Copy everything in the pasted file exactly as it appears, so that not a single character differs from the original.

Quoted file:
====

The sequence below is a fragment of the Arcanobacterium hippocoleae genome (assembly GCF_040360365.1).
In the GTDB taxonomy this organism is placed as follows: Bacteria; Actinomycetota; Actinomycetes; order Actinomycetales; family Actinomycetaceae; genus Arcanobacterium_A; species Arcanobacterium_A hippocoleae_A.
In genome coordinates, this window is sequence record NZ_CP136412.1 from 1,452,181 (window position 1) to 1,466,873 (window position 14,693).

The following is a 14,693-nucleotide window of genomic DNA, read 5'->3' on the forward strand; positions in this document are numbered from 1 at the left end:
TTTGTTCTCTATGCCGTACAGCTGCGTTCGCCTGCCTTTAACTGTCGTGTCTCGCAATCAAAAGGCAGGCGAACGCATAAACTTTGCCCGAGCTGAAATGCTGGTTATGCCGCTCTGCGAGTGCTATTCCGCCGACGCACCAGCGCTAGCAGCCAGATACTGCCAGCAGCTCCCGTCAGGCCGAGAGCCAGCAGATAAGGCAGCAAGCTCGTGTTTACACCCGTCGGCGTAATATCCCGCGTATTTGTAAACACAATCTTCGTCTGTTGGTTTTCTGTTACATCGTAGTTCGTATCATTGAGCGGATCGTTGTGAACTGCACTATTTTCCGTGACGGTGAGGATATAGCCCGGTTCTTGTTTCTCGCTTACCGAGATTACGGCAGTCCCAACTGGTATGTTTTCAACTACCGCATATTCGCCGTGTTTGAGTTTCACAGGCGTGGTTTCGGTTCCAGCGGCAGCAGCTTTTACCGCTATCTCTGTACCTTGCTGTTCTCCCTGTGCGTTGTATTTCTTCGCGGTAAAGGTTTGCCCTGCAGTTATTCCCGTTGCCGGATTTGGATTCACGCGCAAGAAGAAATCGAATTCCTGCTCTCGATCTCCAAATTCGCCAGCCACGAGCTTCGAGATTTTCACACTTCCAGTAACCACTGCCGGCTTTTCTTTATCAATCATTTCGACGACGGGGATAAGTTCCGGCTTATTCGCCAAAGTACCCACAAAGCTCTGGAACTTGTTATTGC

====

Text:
The sequence below is a fragment of the Arcanobacterium hippocoleae genome (assembly GCF_040360365.1).
In the GTDB taxonomy this organism is placed as follows: Bacteria; Actinomycetota; Actinomycetes; order Actinomycetales; family Actinomycetaceae; genus Arcanobacterium_A; species Arcanobacterium_A hippocoleae_A.
In genome coordinates, this window is sequence record NZ_CP136412.1 from 1,452,181 (window position 1) to 1,466,873 (window position 14,693).

The following is a 14,693-nucleotide window of genomic DNA, read 5'->3' on the forward strand; positions in this document are numbered from 1 at the left end:
TTTGTTCTCTATGCCGTACAGCTGCGTTCGCCTGCCTTTAACTGTCGTGTCTCGCAATCAAAAGGCAGGCGAACGCATAAACTTTGCCCGAGCTGAAATGCTGGTTATGCCGCTCTGCGAGTGCTATTCCGCCGACGCACCAGCGCTAGCAGCCAGATACTGCCAGCAGCTCCCGTCAGGCCGAGAGCCAGCAGATAAGGCAGCAAGCTCGTGTTTACACCCGTCGGCGTAATATCCCGCGTATTTGTAAACACAATCTTCGTCTGTTGGTTTTCTGTTACATCGTAGTTCGTATCATTGAGCGGATCGTTGTGAACTGCACTATTTTCCGTGACGGTGAGGATATAGCCCGGTTCTTGTTTCTCGCTTACCGAGATTACGGCAGTCCCAACTGGTATGTTTTCAACTACCGCATATTCGCCGTGTTTGAGTTTCACAGGCGTGGTTTCGGTTCCAGCGGCAGCAGCTTTTACCGCTATCTCTGTACCTTGCTGTTCTCCCTGTGCGTTGTATTTCTTCGCGGTAAAGGTTTGCCCTGCAGTTATTCCCGTTGCCGGATTTGGATTCACGCGCAAGAAGAAATCGAATTCCTGCTCTCGATCTCCAAATTCGCCAGCCACGAGCTTCGAGATTTTCACACTTCCAGTAACCACTGCCGGCTTTTCTTTATCAATCATTTCGACGACGGGGATAAGTTCCGGCTTATTCGCCAAAGTACCCACAAAGCTCTGGAACTTGTTATTGC